From Truth and Action
The sheriff of the small Wisconsin town Stettin sent an armored military vehicle and 24 armed police officers to collect a debt from a 75-year-old man who owed the municipality $86,000 due to a civil judgement.
The police called the the armored vehicle in when the knocked on the door and nobody answered, yet they could hear noises inside. This alarmed the police enough to call in the armored vehicle, fearing the 75-year-old man, fearing for their safety, they state.
The small town Stettin, Wisconsin has deployed their armored vehicle 53 times since they acquired it in 2011.
That is certainly a lot for such a small town. When boys have toys they tend to play with them.
The Pentagon has been giving small and large towns across America machines of war that were previously used in Iraq and Afghanistan for many years.
When civil war or martial law finally hits the States, all the war machines will be put into use to quell the populace.
Hoeppner owns about 20 acres outside of town, where he restores antique tractors and runs a pallet repair business, according to the Journal Sentinel. In 2008, the town sued Hoeppner over claimed violations of ordinances about zoning, signs, rubbish and vehicles. The two parties settled a year later, but Stettin officials felt he reneged on the deal and filed for a motion for contempt and enforcement. In September 2010, a judge ordered Hoeppner to clean up his land. The property owner didn’t comply, and so the judge then authorized the town to seize assets, which officials did in summer of 2011, selling the tractors, pallets and other items for “pennies on the dollar,” Lister said. Hoeppner was then issued a $500-a-day fine in April 2013 for his previous non-compliance.
“This has been a long outstanding problem between the resident and the township and it’s been contentious. We’ve had deputies go to town board meetings to do security. We know we’ve had our staff involved to mediate this over a number of months trying to calm the situation and it never got any better,” Billeb said.
By October 2, that daily fine amounted to $86,000, which the town sought to collect that day. When Hoeppner failed to open the door, deputies called in the Marathon County Response Vehicle (MRAV) and began inventorying the items on the property.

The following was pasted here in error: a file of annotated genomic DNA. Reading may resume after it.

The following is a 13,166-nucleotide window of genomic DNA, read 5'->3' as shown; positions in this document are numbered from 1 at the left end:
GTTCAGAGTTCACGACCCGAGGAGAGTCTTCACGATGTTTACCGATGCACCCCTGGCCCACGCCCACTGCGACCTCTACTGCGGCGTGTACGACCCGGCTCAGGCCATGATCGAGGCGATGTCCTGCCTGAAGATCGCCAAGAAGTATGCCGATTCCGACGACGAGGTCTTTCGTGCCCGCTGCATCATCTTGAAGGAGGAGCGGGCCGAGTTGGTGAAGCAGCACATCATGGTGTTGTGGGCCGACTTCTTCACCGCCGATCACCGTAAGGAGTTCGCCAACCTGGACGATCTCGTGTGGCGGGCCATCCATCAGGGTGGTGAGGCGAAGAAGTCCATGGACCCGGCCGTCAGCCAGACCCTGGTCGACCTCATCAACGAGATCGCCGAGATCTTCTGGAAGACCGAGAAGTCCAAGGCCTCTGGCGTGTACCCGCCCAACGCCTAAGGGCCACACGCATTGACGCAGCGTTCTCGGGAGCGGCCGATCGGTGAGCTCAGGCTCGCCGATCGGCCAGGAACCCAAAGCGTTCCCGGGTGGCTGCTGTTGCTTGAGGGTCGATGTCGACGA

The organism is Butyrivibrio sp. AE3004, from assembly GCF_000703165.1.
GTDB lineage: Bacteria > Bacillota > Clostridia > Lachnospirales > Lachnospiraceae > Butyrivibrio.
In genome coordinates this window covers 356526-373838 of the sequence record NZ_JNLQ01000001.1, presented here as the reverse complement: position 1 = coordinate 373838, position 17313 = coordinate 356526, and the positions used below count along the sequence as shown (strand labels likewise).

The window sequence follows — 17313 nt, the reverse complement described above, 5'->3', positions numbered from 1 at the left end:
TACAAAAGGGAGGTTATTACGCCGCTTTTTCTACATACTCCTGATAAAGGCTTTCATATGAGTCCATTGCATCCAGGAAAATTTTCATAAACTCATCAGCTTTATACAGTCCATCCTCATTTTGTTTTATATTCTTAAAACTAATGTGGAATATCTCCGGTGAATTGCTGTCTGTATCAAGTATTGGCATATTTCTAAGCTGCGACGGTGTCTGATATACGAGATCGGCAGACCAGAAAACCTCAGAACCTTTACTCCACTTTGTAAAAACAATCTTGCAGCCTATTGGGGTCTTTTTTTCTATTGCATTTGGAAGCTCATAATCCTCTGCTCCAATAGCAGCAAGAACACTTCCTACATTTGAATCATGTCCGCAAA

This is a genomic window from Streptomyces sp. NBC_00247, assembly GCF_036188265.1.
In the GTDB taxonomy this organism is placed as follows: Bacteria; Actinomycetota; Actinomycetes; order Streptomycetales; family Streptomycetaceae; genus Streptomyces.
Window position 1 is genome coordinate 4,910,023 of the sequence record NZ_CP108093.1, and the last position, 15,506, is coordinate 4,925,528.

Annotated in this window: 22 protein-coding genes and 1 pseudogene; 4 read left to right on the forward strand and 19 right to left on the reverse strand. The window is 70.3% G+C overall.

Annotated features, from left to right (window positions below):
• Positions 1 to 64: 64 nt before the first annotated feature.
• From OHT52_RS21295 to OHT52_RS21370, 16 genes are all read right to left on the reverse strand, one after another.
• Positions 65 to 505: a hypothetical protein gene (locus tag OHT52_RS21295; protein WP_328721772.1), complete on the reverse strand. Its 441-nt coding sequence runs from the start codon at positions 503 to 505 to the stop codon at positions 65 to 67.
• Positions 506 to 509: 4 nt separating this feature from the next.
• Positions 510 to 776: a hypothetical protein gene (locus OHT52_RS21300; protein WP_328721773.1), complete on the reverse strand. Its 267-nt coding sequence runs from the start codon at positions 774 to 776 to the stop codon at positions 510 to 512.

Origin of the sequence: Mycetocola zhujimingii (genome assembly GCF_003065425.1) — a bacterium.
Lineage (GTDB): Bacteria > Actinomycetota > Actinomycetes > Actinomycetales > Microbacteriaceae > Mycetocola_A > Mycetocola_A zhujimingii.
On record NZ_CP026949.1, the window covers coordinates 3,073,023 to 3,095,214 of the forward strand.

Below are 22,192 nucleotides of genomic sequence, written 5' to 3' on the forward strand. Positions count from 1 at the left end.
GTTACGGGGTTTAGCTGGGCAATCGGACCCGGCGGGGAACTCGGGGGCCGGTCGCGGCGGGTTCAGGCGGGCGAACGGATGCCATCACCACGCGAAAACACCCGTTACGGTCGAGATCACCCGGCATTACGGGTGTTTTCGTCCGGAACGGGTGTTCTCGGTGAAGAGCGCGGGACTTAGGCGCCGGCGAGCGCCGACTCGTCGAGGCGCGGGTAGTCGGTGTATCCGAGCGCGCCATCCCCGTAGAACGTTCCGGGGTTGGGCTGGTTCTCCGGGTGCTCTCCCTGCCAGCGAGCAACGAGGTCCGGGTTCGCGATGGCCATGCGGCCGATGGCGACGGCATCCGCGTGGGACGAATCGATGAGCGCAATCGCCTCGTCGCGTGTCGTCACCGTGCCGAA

That brought the 75-year-old then out of the house, but he soon got “pushy” and tried bowling past them, police said, according to the Daily Herald. That’s when a lieutenant handcuffed the property owner.
“I’ve been involved in about five standoff situations where, as soon as the MARV showed up, the person gives up,” saving the county time, money and increasing safety, Bean said to the Journal-Sentinel. “People may not always understand why, but an armored vehicle is almost a necessity now.”
The department obtained the armored ‒ but not weaponized ‒ vehicle in 2011, and it has since been deployed 53 times.
The 75-year-old and his wife have filed a claim for damages against the town in the amount of $4.5 million, according to WSAW.
“It’s a long-running, heavily litigated dispute over his use of his property,” another of Hoeppner’s lawyers (on an unrelated matter), Jeff Scott Olson, told the Journal-Sentinel. “They’re trying to collect in a very heavy-handed manner.”
Stettin officials agreed to drop $6,000 from his bill, in exchange for Hoeppner paying the bill that day without the town needing to haul away and sell the equipment from his property.
“The $86,000 figure is enough to shock most men,” the 75-year-old said. “And they wanted it now, today.”
Hoeppner estimates that his prolonged battle with the town has cost him about $200,000, a retirement fund he “worked very hard to accumulate,” he told the Journal-Sentinel. In addition, he said, the events on October 2 upset his wife so much that he had to take her to a hospital for a few hours that day.